Tuesday, January 01, 2019

L'Italiana in Algeri from Salzburg

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Conductor:  Jean-Christophe Spinosi
Production:  Moshe Leiser and Patrice Caurier

Isabella:  Cecilia Bartoli (mezzo)
Mustafa:  Ildar Abdrazakov (baritone)
Lindoro: Edgardo Rocha  (tenor)
Taddeo, suitor:  Alessandro Corbelli (baritone)
Elvira, Mustafa's wife: Rebeca Olvero (soprano)

Constant searching has led me to a film of Rossini's L'Italiana in Algeri from Whitsun at Salzburg in 2018.  This is regie, of course.  The subtitles seem to be in French.  We are in Mustafa's bedroom where his wife makes advances while husband Mustafa is sleeping.  He doesn't like it.  Lindoro comes in with a vaccuum, smoking, wearing dreads and a tattoo.  There is lots of nice music for Lindoro and Mustafa.  The houses in the street all have satellite dishes.

After the guys leave, Cecilia comes in riding on a camel.  Camel raises tail, Cecilia holds nose.  This is an opera comedy that seems actually to be funny.  Corbelli runs out of one of the stores to save Cecilia from bandits [cops?] waving guns?  She says he is her uncle and shows her passport.  Isabella is a contralto and is fairly easy for Cecilia.  Everything is charming.  I'm so glad she is singing this and that I am finally seeing it.  My traveling days may be over.

In the next scene Isabella meets Mustafa and critiques his figure.  In a row behind them are men smoking hookahs and blowing the smoke out onto the stage.  Lindoro and Isabella see each other.  Stuffed chairs roll around the stage.  Isabella tells Mustafa he already has a wife.

This is fun.  It is wonderful to see Isabella played by the essential Italian woman.  Cecilia has long been my favorite Italian.

In the prelude to act 2 there are annoying banging sounds which turn out to be people slicing vegetables.  The male chorus, clearly Mustafa's flunkies, carry boxes of electronics.  Is Mustafa selling them, stealing them, what?   Mustafa is arranging a meeting with Isabella.  Cecilia enters smoking, but I don't see smoke.  Sight gags.  Smooching.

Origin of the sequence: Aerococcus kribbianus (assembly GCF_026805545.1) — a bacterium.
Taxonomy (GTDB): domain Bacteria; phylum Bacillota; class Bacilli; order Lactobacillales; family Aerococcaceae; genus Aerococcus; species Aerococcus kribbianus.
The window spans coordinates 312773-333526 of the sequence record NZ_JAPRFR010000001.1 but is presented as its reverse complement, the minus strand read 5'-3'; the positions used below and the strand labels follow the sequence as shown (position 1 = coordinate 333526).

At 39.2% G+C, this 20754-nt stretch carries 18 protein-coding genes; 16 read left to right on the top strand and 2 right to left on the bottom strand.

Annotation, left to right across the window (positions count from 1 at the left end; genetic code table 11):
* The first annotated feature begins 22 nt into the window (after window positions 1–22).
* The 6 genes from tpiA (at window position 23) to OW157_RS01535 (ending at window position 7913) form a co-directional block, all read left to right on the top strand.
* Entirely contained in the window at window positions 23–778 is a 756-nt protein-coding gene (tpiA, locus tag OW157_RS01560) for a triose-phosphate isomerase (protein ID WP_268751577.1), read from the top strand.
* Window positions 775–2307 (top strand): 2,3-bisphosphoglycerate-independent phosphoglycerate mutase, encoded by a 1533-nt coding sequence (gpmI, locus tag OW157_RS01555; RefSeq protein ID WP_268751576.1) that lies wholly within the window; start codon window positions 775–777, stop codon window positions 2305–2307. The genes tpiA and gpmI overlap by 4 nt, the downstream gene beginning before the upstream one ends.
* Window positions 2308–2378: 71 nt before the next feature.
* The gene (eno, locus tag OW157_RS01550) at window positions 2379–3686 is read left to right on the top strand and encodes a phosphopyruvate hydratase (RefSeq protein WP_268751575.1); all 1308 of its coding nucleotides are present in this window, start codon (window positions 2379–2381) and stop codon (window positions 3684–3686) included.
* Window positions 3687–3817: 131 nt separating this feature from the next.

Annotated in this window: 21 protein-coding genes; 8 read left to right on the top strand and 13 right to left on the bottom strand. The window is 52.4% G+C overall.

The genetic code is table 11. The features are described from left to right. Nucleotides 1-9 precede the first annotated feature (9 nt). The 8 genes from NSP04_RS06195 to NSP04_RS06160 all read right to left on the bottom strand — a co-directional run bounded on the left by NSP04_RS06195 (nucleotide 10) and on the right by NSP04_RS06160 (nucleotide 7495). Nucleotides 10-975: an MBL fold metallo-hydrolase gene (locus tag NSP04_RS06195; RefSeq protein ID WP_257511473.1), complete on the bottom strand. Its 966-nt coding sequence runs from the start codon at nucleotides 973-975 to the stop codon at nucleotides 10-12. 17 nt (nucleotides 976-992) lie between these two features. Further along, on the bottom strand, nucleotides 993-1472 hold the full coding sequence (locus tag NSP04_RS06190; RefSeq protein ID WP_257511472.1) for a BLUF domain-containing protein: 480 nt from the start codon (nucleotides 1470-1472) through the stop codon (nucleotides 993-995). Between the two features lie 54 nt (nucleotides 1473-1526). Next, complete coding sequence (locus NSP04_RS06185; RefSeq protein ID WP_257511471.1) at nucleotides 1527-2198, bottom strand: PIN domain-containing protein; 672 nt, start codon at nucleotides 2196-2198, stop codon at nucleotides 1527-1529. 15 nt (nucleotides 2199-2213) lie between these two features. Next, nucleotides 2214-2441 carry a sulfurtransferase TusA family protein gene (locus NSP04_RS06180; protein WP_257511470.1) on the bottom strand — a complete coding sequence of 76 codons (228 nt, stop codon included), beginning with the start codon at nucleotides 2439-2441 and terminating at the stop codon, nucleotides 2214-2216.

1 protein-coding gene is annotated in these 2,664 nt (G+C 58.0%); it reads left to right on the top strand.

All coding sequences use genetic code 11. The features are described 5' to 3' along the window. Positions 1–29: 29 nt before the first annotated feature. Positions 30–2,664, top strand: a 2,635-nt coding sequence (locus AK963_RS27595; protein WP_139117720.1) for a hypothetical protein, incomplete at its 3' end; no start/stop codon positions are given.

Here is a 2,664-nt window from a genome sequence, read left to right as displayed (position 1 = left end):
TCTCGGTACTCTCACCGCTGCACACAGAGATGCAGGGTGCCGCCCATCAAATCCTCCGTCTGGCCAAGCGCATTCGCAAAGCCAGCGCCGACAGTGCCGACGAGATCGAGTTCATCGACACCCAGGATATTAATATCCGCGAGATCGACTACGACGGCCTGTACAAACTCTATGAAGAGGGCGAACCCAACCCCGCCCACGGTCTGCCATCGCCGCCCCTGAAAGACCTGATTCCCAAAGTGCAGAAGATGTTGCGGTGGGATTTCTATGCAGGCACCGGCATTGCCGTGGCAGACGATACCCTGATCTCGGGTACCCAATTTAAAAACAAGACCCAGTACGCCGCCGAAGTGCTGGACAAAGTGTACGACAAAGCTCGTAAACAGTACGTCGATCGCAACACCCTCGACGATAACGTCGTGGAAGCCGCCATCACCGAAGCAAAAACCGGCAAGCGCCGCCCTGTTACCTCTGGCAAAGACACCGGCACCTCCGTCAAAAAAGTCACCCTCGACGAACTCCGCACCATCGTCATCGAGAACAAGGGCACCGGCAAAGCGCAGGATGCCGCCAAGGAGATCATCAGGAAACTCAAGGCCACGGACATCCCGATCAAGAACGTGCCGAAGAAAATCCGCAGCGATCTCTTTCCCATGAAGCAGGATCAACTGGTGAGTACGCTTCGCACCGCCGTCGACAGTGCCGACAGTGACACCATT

Taddeo takes off his trousers and is wearing Superman briefs.  We have as many sight gags as you could possibly want.  I am enjoying this very much.  Suddenly male chorus all have guns and shoot them off.  Perhaps Mustafa is an Algerian mafioso.

Back in Isabella's apartment she is taking a bubble bath with people all around, including us, of course.  Mustafa enters in his night clothes and tries to get an eyeful.  Isabella is waving bras around and singing.  It is a fact that this is my first time seeing The Italian Girl in Algiers with a real Italian girl.  So we know what has been missing.  The aria ends and Lindoro wheels the bathtub off stage.  Isabella soon reenters in her nightgown.  Taddeo assumes the lotus position.  Everything is getting out of control when Elvira enters.  Mustafa passes out.



We see clips of La Dolce Vita where Anita Ekberg gets into the Trevi Fountain, the ultimate Italian woman film.  I don't know what the general reception for this production was, but I am loving it.  It is colossally silly with the spectacular Cecilia Bartoli in the middle.  I find that I am shockingly unfamiliar with most of the music in this opera.

In the final scene the male chorus are all dressed as soccer players.  Isabella feeds them from a giant pot of pasta.  She sings "Pensa la patria" to Lindoro who is also Italian.  This is at last familiar, probably from one of Cecilia's albums.  She flirts with everyone.  Mustafa is to be made a Pappataci.  He goes back to his regular wife and the Italians all sail off for Italy.  Bon voyage.  Everyone lives happily ever after.  Isabella and Lindoro are doing Titanic at the end, but let's assume their fates are different.  How many icebergs can there be in the Mediterranean?

For me this production was perfect.  Yes, it's modernized but I found the changes never to be a distortion of the story.  After all, an Italian woman is an Italian woman in any era.  I also thought the cast was as good as it gets, most of all our Italian woman, Cecilia Bartoli.

1 comment:

armijok said...

I totally agree with you! Thank you for sharing your experiences and your pleasure for music; You do not know how much I enjoy reading your blog too!